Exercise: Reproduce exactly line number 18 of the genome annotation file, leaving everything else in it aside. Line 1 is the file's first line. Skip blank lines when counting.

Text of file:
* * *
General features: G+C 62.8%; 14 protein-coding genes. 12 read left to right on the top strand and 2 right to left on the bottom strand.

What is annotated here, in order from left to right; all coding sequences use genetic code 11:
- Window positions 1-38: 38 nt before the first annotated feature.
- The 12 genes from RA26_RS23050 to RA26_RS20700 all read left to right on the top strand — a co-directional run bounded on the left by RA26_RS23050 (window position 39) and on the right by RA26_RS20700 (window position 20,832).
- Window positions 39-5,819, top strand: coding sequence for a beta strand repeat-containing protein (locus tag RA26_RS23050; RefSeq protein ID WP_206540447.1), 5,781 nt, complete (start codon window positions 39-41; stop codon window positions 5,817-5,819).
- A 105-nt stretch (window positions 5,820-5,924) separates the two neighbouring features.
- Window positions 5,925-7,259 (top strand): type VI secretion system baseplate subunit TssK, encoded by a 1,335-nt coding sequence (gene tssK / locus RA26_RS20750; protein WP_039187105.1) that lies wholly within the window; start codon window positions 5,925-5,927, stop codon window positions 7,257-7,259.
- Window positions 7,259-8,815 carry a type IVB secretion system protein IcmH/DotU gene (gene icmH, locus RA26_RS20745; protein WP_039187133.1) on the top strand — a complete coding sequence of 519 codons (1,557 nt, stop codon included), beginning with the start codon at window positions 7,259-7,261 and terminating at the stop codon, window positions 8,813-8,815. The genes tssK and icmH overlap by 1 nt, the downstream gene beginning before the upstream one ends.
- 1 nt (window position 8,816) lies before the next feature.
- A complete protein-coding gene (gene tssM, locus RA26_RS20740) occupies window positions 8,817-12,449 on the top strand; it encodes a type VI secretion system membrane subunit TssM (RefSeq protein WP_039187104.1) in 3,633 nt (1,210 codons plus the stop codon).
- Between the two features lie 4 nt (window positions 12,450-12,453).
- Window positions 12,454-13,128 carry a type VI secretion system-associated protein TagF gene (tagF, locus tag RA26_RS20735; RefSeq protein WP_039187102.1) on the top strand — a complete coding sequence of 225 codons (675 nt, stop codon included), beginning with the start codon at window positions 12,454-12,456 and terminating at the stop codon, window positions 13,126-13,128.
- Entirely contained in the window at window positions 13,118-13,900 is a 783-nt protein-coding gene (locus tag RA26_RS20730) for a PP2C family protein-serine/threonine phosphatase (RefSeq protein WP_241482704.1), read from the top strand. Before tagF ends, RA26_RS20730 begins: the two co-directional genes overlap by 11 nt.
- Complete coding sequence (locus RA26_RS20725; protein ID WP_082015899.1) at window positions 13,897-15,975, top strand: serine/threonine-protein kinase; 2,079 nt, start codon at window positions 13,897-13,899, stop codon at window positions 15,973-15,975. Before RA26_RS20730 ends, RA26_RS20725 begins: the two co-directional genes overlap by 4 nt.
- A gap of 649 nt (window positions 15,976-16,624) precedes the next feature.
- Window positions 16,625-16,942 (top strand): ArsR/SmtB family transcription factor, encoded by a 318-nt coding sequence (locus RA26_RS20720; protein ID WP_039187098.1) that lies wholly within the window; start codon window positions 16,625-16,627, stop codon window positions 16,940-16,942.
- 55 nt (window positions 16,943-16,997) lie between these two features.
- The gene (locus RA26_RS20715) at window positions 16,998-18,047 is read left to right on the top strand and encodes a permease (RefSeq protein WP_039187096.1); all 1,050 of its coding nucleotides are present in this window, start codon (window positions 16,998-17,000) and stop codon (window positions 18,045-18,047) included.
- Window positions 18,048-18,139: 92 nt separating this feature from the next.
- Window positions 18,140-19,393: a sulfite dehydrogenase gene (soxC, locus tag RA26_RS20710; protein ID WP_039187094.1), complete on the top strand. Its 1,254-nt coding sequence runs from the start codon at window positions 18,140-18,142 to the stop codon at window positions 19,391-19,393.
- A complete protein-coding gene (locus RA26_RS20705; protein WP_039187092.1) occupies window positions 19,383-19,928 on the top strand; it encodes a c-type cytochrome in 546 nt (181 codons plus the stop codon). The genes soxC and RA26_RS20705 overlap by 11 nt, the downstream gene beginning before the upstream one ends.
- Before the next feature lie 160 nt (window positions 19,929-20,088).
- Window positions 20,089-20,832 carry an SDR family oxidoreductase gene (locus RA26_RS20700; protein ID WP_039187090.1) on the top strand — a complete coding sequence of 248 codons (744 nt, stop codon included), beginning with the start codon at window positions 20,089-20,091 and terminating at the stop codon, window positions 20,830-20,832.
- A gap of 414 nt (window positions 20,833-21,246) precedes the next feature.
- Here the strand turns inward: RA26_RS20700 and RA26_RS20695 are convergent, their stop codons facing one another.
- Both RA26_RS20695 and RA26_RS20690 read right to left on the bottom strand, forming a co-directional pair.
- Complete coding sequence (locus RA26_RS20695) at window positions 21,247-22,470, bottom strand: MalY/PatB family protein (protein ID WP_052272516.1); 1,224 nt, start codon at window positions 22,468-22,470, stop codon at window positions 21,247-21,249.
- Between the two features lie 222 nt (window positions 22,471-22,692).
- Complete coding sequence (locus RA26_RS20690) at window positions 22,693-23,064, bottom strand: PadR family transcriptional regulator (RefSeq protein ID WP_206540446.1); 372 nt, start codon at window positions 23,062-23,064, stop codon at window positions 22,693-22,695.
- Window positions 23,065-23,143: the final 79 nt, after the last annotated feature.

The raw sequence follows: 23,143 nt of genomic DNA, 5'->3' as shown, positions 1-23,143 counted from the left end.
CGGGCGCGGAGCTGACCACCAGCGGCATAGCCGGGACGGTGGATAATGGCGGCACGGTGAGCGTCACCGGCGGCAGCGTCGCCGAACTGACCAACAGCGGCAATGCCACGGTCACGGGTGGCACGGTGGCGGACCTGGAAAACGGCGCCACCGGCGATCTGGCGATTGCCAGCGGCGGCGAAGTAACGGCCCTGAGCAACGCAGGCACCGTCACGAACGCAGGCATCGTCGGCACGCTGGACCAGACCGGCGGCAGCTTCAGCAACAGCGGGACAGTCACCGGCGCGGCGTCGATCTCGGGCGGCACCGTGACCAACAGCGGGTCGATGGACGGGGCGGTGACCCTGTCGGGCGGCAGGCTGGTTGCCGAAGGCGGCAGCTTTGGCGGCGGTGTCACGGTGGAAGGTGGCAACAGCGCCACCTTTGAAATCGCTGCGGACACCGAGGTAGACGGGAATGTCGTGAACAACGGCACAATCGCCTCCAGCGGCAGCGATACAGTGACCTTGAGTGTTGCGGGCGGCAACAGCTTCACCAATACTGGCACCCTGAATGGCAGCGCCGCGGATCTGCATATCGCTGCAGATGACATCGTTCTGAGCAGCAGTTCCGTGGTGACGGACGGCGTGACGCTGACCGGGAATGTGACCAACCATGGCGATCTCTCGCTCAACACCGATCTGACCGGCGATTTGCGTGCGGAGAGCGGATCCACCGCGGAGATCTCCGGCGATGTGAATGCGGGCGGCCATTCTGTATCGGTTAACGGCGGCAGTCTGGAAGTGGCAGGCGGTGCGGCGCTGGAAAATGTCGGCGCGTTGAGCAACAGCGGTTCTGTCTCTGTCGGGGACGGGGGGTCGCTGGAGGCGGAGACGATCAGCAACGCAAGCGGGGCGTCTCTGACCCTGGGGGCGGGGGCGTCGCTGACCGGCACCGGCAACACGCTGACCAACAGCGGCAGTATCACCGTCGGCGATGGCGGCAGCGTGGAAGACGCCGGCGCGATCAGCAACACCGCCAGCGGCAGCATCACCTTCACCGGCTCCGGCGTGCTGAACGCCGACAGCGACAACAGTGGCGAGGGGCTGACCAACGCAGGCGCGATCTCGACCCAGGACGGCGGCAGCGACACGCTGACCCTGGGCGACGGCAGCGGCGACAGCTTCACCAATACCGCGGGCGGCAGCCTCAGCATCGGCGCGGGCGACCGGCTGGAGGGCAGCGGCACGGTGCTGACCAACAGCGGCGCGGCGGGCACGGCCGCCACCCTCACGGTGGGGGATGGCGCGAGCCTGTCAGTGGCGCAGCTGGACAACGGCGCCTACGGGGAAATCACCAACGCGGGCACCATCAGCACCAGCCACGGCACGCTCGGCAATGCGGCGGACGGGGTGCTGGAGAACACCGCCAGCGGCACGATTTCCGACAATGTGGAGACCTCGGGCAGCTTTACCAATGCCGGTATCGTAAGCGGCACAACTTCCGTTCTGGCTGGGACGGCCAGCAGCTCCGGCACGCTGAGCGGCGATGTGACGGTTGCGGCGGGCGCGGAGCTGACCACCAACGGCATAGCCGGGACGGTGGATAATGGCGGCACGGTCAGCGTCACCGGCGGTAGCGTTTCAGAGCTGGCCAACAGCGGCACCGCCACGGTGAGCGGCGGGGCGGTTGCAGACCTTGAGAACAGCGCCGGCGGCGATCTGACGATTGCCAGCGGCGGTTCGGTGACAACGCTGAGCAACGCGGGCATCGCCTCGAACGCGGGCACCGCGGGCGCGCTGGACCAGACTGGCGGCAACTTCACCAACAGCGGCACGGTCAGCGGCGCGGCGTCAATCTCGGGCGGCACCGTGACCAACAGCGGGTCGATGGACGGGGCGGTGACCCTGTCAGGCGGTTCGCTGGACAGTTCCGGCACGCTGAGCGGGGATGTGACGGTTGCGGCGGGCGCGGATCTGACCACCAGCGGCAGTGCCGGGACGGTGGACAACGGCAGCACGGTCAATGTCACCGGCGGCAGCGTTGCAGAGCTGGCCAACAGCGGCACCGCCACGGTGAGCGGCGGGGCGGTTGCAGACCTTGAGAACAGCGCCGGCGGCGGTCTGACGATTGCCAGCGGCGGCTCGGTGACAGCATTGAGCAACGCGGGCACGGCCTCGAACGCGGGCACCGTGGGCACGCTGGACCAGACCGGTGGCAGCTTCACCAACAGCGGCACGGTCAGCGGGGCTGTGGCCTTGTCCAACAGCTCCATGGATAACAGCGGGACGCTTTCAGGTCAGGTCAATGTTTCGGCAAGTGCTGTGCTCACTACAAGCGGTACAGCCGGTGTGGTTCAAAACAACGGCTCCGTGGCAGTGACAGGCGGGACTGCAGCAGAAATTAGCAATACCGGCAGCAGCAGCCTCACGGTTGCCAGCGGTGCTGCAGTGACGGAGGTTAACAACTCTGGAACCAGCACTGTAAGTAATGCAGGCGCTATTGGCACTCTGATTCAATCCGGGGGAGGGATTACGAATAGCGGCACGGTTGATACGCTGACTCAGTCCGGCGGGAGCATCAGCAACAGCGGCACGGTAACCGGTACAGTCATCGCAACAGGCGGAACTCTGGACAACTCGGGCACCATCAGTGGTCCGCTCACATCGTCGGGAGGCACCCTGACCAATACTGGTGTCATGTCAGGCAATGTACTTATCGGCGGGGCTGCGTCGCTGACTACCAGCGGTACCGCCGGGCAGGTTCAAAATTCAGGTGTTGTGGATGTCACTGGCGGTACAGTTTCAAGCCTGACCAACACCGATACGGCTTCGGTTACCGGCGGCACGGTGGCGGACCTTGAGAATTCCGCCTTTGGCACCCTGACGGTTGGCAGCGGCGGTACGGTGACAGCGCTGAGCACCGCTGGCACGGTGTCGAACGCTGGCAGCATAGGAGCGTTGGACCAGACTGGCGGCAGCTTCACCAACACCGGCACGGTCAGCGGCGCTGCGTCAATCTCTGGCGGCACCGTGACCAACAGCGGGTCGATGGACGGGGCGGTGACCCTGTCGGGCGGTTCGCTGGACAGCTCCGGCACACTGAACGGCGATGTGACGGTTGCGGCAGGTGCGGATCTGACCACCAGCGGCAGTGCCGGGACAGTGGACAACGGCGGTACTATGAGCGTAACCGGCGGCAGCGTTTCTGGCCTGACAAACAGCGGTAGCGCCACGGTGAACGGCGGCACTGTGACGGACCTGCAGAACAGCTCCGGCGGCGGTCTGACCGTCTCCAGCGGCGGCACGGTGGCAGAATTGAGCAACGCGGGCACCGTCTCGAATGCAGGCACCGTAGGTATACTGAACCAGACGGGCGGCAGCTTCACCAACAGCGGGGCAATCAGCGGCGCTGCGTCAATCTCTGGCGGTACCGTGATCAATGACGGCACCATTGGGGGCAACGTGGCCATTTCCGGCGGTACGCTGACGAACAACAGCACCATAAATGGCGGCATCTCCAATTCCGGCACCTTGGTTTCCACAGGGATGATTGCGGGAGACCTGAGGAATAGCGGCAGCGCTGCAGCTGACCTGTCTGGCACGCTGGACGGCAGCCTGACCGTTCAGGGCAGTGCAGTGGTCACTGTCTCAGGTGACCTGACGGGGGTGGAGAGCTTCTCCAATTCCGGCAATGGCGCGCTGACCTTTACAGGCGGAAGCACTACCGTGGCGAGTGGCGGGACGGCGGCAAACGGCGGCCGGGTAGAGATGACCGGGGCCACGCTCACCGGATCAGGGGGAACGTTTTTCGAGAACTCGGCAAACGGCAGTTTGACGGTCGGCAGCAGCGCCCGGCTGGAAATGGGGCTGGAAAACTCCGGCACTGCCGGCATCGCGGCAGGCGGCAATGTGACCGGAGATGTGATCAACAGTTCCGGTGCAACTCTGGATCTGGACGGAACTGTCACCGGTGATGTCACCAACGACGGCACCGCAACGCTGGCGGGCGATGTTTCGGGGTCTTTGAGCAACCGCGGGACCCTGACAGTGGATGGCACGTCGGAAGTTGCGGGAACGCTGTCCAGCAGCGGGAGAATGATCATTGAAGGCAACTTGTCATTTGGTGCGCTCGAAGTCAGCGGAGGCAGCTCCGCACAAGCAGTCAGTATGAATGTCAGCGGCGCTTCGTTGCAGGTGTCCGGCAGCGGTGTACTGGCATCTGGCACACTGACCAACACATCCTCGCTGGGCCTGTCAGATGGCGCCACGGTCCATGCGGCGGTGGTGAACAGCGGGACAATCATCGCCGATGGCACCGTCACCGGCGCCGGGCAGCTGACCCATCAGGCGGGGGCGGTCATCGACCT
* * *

- The gene (locus RA26_RS20715) at window positions 16,998-18,047 is read left to right on the top strand and encodes a permease (RefSeq protein WP_039187096.1); all 1,050 of its coding nucleotides are present in this window, start codon (window positions 16,998-17,000) and stop codon (window positions 18,045-18,047) included.